Knight, William (1786-1844) (DNB00)


KNIGHT, WILLIAM (1786–1844), natural philosopher, son of William Knight, a bookseller, of Aberdeen, was born in that city on 17 Sept. 1786. In 1793 he entered the Aberdeen grammar school, where he was a contemporary of Lord Byron. Though not in the same class with him, he preserved a vivid recollection of the poet, whose disposition he described in later life as ‘most damnable.’ He entered the Marischal College and University in 1798, graduated M.A. there in 1802, and delivered several courses of lectures to the students in natural history and chemistry between 1810 and 1816. In 1811 he was defeated in his candidature for the chair of natural philosophy, but was elected in 1816 to the professorship of natural philosophy in the Academical Institution, Belfast. In 1817 he received from Marischal College and University the degree of LL.D., and in the following year he published his chief work, entitled ‘Facts and Observations towards forming a New Theory of the Earth,’ Edinb. 1818, 8vo, being a series of desultory papers mainly on geological subjects. Knight returned to Aberdeen from Belfast in 1822, when he was appointed professor of natural philosophy at the Marischal College and University. His style of lecturing, says Professor Masson (Macmillan's Magazine, ix. 331), was characterised by much pungency, occasionally relieved by a ‘sarcastic scurrility which no other lecturer ventured on, and which was far from pleasant.’ Though his teaching was varied and interesting, its effect was greatly marred by the shallowness of his mathematical knowledge. Knight died at Aberdeen on 3 Dec. 1844, his class during the session 1844–5 being taken by Mr. Alexander Bain, afterwards professor of logic in the university of Aberdeen. He married, on 17 Sept. 1821, Jean, eldest daughter of George Glennie, professor of moral philosophy at Marischal College from 1796 to 1846. By her he had two sons and four daughters.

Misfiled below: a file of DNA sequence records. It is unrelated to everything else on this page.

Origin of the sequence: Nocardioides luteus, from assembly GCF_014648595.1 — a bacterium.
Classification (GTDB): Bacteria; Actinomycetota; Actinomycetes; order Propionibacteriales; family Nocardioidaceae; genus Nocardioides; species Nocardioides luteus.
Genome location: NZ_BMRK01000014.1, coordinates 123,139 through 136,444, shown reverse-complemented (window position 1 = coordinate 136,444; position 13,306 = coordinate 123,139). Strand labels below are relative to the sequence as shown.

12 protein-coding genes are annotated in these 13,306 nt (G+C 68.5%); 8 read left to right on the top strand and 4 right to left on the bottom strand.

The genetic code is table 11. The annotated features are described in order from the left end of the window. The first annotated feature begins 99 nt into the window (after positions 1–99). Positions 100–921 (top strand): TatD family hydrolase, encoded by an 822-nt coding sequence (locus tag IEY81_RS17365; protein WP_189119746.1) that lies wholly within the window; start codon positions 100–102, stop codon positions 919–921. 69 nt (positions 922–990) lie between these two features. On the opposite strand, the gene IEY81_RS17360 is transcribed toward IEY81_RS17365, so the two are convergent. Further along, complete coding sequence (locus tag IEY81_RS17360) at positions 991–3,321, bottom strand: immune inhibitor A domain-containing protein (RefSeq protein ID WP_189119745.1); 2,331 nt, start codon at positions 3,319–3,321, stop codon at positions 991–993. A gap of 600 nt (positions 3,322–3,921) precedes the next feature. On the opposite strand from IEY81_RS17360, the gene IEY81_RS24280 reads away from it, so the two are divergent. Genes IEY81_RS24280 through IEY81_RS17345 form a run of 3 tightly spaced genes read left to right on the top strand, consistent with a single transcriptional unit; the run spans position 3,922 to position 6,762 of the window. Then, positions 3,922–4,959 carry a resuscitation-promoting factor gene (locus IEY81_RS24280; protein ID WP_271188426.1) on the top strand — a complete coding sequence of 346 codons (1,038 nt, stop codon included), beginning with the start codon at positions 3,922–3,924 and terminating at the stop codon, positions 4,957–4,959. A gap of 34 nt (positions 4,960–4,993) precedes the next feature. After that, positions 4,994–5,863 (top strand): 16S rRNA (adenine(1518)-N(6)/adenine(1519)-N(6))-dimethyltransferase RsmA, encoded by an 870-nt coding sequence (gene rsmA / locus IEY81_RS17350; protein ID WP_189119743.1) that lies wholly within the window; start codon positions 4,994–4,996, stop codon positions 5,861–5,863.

Besides the work mentioned above Knight published: 1. ‘Outlines of Botany,’ Aberdeen, 1813; 2nd edition, 1828. 2. ‘First Day in Heaven, a Fragment,’ London, 1820; a curious book, afterwards suppressed by the author. More important than any of his printed works are his eight volumes of manuscript collections relating to Marischal College, now in the library of the university of Aberdeen, which have formed the basis of the ‘Fasti Academiæ Mariscallanæ,’ edited by Mr. P. J. Anderson for the New Spalding Club. To these must be added some ‘Autobiographical Collections,’ now in the hands of relatives, which are full of racy criticisms of contemporaries.

[Information kindly supplied by Mr. P. J. Anderson, secretary, New Spalding Club, Aberdeen; Alma Mater (Aberdeen Univ. Mag.), January and February, 1889; James Riddell's Aberdeen and its Folk; Philos. Mag. xlviii. 384.]

T. S.